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Remembering Sushma Swaraj, The BJP Leader Who Could Never Say No to Her Party

Remembering Sushma Swaraj, The BJP Leader Who Could Never Say No to Her Party

Sushma Swaraj's willingness to take on challenges thrown at her by her party was perhaps the hallmark of her politics. It may also have been out of the burden of being initiated into politics in alternate ideological moorings.

Sumit Pande
  • News18.com
  • Last Updated: August 7, 2019, 12:40 PM IST
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New Delhi: Just ahead of the 2009 Lok Sabha election, BJP leader and prime ministerial candidate LK Advani called a meeting of senior party leaders at his residence on Delhi’s Prithviraj Road.

He had one request to those in attendance: contest Lok Sabha elections from a constituency of their choice. Many party leaders at that point in time had shifted to the less-demanding Upper House or the Rajya Sabha.

Among those present, many were visibly and vocally reluctant to take the plunge. But not Sushma Swaraj. She contested from Vidisha in Madhya Pradesh and went on to become the leader of opposition in the 15th Lok Sabha.

Two decades back, then a Union minister in the Vajpayee government, Swaraj was asked to quit and was sworn in as Delhi chief minister just three months ahead of polls. She concurred without a whimper of protest, took on Sheila Dikshit but lost.

Her willingness to take on challenges thrown at her by her party was perhaps the hallmark of Swaraj’s politics. It may also have been out of the burden of being initiated into politics in alternate ideological moorings.

In 1977, when she was barely eligible to contest elections, she was an MLA from Ambala and a minister in Devi Lal’s Janata Party government in Haryana.

She, perhaps, was one of those in her generation to realise and assess the rise of the BJP as a political force in the country. Joining the BJP in the 80s, Swaraj was mentored by Advani along with Pramod Mahajan, Arun Jaitley, Ananth Kumar and Venkaiah Naidu.

For RSS’ patriarchal structure or otherwise, BJP and its earlier avataar in Jan Sangh showed a marked diffidence or inability to carve space for women in an institutionalised set-up.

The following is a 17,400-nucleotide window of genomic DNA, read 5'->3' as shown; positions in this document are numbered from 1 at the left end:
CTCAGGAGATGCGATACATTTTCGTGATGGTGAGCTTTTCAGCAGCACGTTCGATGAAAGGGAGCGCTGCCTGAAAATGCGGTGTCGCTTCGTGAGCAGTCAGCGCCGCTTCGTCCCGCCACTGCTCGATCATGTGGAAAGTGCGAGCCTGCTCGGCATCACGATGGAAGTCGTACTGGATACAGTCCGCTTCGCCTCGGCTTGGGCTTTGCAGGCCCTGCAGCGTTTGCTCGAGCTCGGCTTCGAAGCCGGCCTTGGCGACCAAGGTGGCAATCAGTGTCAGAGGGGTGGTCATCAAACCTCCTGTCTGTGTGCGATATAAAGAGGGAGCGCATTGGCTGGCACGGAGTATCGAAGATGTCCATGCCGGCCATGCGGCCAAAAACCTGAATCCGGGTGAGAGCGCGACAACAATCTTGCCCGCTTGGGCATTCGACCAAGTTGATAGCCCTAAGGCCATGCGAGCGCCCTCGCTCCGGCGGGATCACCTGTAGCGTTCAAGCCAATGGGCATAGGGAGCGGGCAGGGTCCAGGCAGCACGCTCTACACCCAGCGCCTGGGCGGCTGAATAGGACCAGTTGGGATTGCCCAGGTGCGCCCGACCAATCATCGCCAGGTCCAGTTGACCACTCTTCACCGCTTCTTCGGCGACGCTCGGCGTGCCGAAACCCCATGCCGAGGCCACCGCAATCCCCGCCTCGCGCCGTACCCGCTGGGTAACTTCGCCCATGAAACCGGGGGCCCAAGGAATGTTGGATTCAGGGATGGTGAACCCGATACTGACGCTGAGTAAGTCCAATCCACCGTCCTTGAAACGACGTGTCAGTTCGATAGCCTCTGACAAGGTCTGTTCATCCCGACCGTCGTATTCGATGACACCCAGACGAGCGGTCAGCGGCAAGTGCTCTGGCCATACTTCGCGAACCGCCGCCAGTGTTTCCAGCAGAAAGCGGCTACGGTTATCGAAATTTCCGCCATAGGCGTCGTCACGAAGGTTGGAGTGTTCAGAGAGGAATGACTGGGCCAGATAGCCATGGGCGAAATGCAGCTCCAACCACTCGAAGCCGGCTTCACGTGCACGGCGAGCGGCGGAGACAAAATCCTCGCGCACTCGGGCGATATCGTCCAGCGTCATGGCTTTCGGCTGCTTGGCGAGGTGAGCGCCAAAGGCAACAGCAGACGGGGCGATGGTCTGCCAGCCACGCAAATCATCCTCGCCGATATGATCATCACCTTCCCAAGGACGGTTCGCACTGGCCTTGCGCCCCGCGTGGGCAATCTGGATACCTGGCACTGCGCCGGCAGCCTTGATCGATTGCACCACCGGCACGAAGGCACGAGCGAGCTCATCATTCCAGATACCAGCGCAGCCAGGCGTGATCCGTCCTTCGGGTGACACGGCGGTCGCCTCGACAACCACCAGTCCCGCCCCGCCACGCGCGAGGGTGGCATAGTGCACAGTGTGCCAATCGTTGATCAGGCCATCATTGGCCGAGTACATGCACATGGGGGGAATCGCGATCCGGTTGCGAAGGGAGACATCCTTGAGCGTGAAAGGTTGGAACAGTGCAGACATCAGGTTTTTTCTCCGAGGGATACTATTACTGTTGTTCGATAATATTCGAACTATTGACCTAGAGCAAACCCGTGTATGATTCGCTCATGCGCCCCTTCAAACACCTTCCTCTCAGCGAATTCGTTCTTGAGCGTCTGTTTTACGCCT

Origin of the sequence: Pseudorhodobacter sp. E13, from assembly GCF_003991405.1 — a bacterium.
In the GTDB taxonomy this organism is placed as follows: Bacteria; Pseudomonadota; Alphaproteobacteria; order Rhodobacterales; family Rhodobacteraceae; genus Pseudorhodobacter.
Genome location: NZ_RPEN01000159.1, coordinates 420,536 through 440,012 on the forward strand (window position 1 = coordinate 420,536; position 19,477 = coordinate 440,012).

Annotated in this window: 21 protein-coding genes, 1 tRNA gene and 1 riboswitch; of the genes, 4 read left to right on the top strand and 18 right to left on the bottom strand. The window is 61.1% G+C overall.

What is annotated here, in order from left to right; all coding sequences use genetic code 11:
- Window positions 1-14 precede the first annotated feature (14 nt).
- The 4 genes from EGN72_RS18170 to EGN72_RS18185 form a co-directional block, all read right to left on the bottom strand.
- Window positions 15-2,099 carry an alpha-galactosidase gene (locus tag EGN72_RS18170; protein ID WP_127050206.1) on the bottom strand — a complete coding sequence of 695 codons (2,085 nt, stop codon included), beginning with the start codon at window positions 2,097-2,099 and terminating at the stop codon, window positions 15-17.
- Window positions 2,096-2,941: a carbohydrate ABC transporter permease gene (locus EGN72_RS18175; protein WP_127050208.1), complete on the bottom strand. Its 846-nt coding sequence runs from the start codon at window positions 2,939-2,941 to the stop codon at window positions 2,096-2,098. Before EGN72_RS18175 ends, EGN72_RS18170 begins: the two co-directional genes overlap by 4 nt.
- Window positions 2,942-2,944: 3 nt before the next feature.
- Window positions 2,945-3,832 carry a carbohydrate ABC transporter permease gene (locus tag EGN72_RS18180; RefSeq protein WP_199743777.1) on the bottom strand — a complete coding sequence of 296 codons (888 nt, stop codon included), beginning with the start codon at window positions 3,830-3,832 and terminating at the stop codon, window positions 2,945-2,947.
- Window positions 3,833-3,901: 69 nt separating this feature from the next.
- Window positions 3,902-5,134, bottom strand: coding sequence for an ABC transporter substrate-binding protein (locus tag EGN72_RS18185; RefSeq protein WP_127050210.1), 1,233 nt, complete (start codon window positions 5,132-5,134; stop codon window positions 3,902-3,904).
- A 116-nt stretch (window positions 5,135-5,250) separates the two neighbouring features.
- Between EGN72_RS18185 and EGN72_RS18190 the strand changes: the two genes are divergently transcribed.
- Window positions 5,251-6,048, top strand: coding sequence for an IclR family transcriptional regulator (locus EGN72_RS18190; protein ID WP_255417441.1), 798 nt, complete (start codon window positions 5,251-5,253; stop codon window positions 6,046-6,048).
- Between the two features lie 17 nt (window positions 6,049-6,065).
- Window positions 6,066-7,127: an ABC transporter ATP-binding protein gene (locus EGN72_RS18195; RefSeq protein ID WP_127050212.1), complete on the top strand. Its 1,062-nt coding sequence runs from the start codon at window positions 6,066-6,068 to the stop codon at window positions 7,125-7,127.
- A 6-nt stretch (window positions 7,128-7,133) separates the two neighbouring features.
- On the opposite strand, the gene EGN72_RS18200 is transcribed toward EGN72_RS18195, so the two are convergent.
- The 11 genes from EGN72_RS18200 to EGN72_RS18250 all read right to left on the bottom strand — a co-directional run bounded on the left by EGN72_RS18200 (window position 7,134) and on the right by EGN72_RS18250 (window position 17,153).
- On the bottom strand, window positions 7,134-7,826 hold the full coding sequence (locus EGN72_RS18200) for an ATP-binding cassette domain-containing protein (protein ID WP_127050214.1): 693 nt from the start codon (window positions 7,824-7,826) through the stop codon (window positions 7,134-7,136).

Swaraj for BJP proved to be a mascot in that sense, contrasting and yet so similar to the archetypal image of a woman BJP leader epitomised by Vijayaraje Scindhia since the Jan Sangh days. In the years to come, she would inspire several women to join the BJP.

With the rise of Sonia Gandhi in the Congress party, the BJP sought to project Swaraj in contrast to the daughter-in-law of the Gandhi family with ‘foreign origin’.

Swaraj was fielded against Sonia Gandhi from Bellary in Karnataka. She lost, but in the process of a short campaign, picked up another language — Kannada.

Her felicity in many languages and ability to grasp the idiom established Swaraj as a powerful speaker who could debate extempore on a range of subjects.

During a discussion in Lok Sabha, she pummelled Manmohan Singh on corruption charges as she quoted Shahab Jafri’s famous couplet:

Tu Idhar Udhar ki na baat kar, ye bata ki karwan kyun luta.

Mujhe rehjano se gila nahin, teri rehbari ka savaal hai

(Do not subterfuge, tell us why the caravan was looted. We have no complaint with the passersby, it is a question of your leadership.)

Singh replied to the jibe in another couplet:

Maana ki tere deed ke kaabil nahin hoon main, tu mera shauk dekh, mera intezar dekh.

(I agree I am not worth your looking at me; but see my keenness, my anticipation.)

Swaraj's political rivalry with Sonia Gandhi would sustain for years to come. After Vajpayee government’s shock defeat in 2004, Swaraj announced she would tonsure her hair if Sonia Gandhi were to become the Prime Minister.

But in the later years, the two leaders would come closer to develop a cordial working relationship. In fact, three women MPs shaped and defined the tenure of the 15th Lok Sabha: Sonia Gandhi as UPA chairperson, Sushma Swaraj as Leader of Opposition and Meira Kumar as Speaker of the House.

In the midst of a Parliament logjam over 2G scam, one day while Swaraj was interacting with MPs in the central hall, Sonia Gandhi entered un-noticed from the other side and embraced the LoP leading the charge against the Manmohan Singh government.

Despite a bitter battle on the floor of the House, communication never broke down between opposition and treasury benches in all of those five years. Especially during the period when fellow advocate from Chandigarh, Pawan Bansal, was parliamentary affairs minister.

Just ahead of the Madhya Pradesh assembly polls last year, Swaraj suo moto announced her retirement from electoral politics.

She was one BJP leader who could never say a ‘No’ to her party.

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